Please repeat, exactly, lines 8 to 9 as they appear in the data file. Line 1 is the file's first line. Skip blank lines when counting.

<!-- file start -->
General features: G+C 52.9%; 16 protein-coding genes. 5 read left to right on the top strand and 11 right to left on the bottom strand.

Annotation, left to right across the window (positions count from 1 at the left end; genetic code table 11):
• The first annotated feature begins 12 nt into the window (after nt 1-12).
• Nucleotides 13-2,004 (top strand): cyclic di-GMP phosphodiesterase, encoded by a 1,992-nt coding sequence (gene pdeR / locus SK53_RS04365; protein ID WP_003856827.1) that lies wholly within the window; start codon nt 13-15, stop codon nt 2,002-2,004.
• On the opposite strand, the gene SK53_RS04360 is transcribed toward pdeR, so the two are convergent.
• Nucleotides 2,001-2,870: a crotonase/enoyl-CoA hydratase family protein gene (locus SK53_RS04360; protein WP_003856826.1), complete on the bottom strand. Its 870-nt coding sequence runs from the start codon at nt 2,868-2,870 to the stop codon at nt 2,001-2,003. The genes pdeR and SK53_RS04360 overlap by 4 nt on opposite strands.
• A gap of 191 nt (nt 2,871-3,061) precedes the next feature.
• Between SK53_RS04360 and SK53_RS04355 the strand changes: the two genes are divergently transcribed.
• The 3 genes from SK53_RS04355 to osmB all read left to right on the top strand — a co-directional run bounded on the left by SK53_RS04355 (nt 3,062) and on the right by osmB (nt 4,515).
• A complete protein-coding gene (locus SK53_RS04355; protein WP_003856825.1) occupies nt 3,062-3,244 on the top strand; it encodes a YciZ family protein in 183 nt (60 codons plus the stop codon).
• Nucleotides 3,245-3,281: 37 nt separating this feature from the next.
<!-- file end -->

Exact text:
• Between SK53_RS04360 and SK53_RS04355 the strand changes: the two genes are divergently transcribed.
• The 3 genes from SK53_RS04355 to osmB all read left to right on the top strand — a co-directional run bounded on the left by SK53_RS04355 (nt 3,062) and on the right by osmB (nt 4,515).